I’ve compiled a few tips that have helped me cope with the ringing in my ears when it gets unbearable. Some of these tips are long term and others are short term solutions. At any rate, these tips should help as they certainly did for me.
- Stop the noise. As anyone who has ever attended a loud rock concert knows, the noise lingers on long after the melody ceases. But you may be raising your risk for tinnitus every day if you blast the volume of your iPod, Walkman, or other portable music device and find that your ears still ring long after you have removed the headphones. Worse, you could end up with temporary or even permanent hearing loss. Every additional exposure to loud noise damages the tiny hair cells in the inner ear even more, reducing the chance that damaged cells might heal or that the central nervous system might develop a tolerance level to block the noise out over time.
- Keep in mind that you don’t have to be a fan of loud music to endanger your hearing. Many people, such as factory and construction workers, are exposed to the harmful effects of loud noise on the job. Some hobbies, such as hunting or target shooting, may damage hair cells, too. So turn down the volume of your music, and if your job or hobby exposes you to loud noise, wear adequate hearing protection.
- Check your blood pressure. Ringing sounds in the ears can often be traced to high blood pressure. If that’s the case, think of the ringing as a warning bell to get a complete physical checkup, since blood pressure that is high enough to produce tinnitus may well be wreaking havoc elsewhere in the body. High blood pressure is a primary risk factor for heart disease that, unlike the ringing in your ears, you should never try to ignore.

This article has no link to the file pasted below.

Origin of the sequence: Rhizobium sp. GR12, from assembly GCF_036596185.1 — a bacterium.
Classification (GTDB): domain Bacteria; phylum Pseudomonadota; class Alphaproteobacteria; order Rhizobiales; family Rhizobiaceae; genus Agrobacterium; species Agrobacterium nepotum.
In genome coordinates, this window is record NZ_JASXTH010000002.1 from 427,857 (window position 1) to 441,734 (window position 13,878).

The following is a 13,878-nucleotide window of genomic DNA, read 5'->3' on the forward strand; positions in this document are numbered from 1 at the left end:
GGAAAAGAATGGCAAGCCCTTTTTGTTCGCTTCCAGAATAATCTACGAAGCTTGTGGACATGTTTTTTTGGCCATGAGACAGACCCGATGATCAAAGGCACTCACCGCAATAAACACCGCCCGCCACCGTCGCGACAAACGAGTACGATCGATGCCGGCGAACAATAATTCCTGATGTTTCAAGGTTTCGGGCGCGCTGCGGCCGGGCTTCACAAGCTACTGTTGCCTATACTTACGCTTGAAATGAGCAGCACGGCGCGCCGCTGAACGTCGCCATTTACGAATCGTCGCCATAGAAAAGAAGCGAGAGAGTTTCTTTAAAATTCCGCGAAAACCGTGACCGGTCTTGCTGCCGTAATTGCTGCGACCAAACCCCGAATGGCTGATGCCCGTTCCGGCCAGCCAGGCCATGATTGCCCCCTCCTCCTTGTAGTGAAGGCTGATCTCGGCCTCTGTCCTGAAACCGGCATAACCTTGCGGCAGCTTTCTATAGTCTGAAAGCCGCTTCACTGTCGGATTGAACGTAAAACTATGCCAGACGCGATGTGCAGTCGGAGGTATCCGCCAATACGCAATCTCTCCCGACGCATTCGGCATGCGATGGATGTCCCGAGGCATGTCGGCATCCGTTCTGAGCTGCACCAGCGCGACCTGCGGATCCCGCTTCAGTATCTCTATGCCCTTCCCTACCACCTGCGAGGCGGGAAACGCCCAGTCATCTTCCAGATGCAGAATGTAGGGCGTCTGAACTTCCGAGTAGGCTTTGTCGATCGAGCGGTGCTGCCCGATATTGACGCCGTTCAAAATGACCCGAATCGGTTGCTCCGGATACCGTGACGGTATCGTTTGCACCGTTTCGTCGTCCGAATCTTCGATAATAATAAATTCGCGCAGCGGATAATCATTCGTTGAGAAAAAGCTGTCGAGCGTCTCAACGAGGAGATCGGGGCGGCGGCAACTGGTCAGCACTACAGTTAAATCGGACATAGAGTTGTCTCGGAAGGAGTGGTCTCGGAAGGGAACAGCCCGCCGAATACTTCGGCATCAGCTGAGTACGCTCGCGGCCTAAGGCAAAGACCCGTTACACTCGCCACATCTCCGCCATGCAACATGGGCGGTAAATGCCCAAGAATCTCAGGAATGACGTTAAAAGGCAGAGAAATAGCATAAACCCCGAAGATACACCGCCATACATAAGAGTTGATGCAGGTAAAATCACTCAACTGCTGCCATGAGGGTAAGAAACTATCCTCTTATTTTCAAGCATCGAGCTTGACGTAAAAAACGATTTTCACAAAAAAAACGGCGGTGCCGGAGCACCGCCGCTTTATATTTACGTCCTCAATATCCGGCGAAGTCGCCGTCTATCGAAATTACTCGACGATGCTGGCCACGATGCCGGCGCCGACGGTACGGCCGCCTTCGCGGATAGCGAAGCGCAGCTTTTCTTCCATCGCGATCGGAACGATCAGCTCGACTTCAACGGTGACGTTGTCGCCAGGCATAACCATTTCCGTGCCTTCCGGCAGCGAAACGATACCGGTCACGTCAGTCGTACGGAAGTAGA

- Lick the salt habit. Sodium is not always problematic for tinnitus sufferers. If you have an inner-ear disorder such as Meniere’s disease or have high blood pressure, however, you should cut out sodium as much as possible. And don’t simply put away the saltshaker. Become a careful label reader and look for stealth sources of sodium in your diet, such as snacks, deli meats, frozen foods, and canned soups. Search out foods labeled “sodium free,” which means that the item has less than five milligrams of sodium per serving.
- Limit aspirin. Aspirin in high doses often causes reversible tinnitus for a day after it is taken. And if aspirin is taken on a regular basis — say, for arthritis or chronic pain — there’s a risk of damage to the hair cells in the ear, although it may still depend to some extent on how much is taken on a regular basis (damage is less likely in those who take a baby aspirin each day for their heart, for example). Try to limit your intake of aspirin to see if your tinnitus improves (if the aspirin has been prescribed by a doctor, however, check with the doctor first). Be sure to check labels on any other over the-counter medications you take, too, since many of them contain aspirin. If you take aspirin for a chronic conditions, talk to your doctor about alternate medications.
For more tips on dealing with tinnitus when the ringing becomes unbearable, visit http://health.howstuffworks.com/wellness/natural-medicine/home-remedies/home-remedies-for-ringing-in-the-ears.htm.